Forbidden Broadway Paints the Great White Way With a Coat of Parody

By Harry Haun
11 Aug 2012

Jenny Lee Stern and Natalie Charlé Ellis

There's no time limit on these fun-pokes, either. "Something doesn't have to be running to be stuck in an audience's mind," he says. "People still talk about Catherine Zeta-Jones in A Little Night Music, and if they're still laughing about her Tony Award number, we might go there and see if we get a response.

"There's something about theatre audiences: You aren't restricted to doing what they do on Broadway. If a celebrity's not in a show but attached to it — Bono with Spider-Man or Trey Parker with Book of Mormon — you can bring them into the skit."

Alessandrini admits he'll likely go after Parker, but won't try for any Spider-Man swatting. He'll take the lower road, thank you very much. "The accidents have already been highly satirized in every media outlet in the world. I think what we will focus on will be Bono and Julie Taymor and the pending lawsuit."



Continuing to throw a wide net, he hopes to ensnare Hugh Jackman in the upcoming Les Misérables film as well as Megan Hilty and Angelica Huston in the "Smash" series.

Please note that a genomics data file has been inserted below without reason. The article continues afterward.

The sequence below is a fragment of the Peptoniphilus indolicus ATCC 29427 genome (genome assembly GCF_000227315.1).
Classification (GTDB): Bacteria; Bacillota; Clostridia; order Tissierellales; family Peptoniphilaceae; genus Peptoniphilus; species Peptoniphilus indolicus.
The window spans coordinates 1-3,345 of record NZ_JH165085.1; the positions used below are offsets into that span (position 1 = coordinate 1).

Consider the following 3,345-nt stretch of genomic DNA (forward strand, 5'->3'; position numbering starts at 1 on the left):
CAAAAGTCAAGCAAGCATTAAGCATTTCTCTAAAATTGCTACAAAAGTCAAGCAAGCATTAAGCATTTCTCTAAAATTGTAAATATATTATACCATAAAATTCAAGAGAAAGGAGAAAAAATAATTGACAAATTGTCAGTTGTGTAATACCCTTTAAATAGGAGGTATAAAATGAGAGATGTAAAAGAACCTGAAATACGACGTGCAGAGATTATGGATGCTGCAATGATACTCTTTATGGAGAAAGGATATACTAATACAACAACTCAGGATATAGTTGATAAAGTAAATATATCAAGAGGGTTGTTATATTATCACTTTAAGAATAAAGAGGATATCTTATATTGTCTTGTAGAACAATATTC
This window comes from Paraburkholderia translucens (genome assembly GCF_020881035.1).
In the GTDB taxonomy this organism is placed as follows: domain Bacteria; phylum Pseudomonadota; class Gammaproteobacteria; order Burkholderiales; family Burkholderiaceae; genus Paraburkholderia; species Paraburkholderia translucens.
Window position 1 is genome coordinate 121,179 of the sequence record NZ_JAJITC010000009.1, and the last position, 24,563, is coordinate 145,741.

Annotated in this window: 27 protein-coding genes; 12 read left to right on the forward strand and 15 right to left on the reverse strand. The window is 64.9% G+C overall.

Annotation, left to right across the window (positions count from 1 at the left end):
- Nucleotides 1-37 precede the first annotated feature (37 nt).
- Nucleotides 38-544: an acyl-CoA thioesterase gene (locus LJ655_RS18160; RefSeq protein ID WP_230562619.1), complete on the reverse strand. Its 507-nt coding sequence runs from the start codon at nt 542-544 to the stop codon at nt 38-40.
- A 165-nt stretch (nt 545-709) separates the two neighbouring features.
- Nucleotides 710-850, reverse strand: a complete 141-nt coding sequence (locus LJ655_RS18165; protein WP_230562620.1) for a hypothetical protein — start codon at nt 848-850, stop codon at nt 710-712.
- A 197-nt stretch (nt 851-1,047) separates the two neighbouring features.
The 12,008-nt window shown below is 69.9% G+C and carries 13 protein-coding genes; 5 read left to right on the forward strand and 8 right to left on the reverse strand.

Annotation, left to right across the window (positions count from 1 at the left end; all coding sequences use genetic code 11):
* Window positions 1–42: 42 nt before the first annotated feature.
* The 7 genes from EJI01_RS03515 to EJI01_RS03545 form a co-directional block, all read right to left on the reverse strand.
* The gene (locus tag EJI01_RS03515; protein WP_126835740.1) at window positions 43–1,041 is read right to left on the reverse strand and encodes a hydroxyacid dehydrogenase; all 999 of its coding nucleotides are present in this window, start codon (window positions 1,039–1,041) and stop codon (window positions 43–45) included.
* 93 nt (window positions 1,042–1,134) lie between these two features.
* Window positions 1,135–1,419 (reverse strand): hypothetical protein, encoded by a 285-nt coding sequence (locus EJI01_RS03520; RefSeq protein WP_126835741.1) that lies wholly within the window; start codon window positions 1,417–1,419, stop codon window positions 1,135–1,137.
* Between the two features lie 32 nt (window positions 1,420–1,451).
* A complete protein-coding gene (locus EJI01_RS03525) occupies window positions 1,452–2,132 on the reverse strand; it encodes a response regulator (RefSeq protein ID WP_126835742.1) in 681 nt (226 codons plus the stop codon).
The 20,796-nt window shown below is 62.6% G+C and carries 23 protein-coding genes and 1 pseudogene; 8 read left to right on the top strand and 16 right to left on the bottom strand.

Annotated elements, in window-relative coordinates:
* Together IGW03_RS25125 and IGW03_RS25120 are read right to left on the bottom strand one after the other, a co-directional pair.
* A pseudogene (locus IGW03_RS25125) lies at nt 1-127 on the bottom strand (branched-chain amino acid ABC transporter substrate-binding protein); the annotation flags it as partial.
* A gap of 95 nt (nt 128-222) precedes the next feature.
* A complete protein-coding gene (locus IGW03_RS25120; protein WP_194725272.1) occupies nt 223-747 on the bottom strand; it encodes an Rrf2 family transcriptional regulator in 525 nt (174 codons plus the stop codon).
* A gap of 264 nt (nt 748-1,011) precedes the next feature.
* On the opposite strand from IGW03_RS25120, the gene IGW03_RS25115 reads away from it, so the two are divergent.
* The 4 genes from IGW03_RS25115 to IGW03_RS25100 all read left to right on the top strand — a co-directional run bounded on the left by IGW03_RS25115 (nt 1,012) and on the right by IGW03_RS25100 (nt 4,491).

And the fact that Elena Roger is the first authentic Argentine to play Eva Perón on Broadway does not give her special dispensation. In fact, Alessandrini threatens, "We're thinking maybe we should have Patti LuPone come in and give her diction lessons."

Audra McDonald does rate a pass in Alessandrini's book, but the fast-and-loose treatment of the Porgy and Bess score does not. "Well, Gershwin's Gone Now So We Can Do What We Want" may be the line of attack. "I thought the music was unjustly tampered with. The music in the movie version was tampered with by Andre Previn — but in a really great way. He expanded the orchestrations, made the perfect cuts, moved this, moved that. It's so brilliantly done that it's true to the idea of the original and closer to what Gershwin would have wanted."

Then there's Newsies, that aggressive song-and-dance about the 1899 newsboys' strike against their penny-pinching publisher, Joseph Pulitzer. "I really enjoyed that show," Alessandrini beams blissfully. "I think they should have given it the Pulitzer Prize, just for a good sense of humor, but they didn't — so we'll have to in Forbidden Broadway."

At 58, Alessandrini is still Broadway's bad boy, on an eternal wild tear around town.

(This feature appears in the August 2012 issue of Playbill magazine.)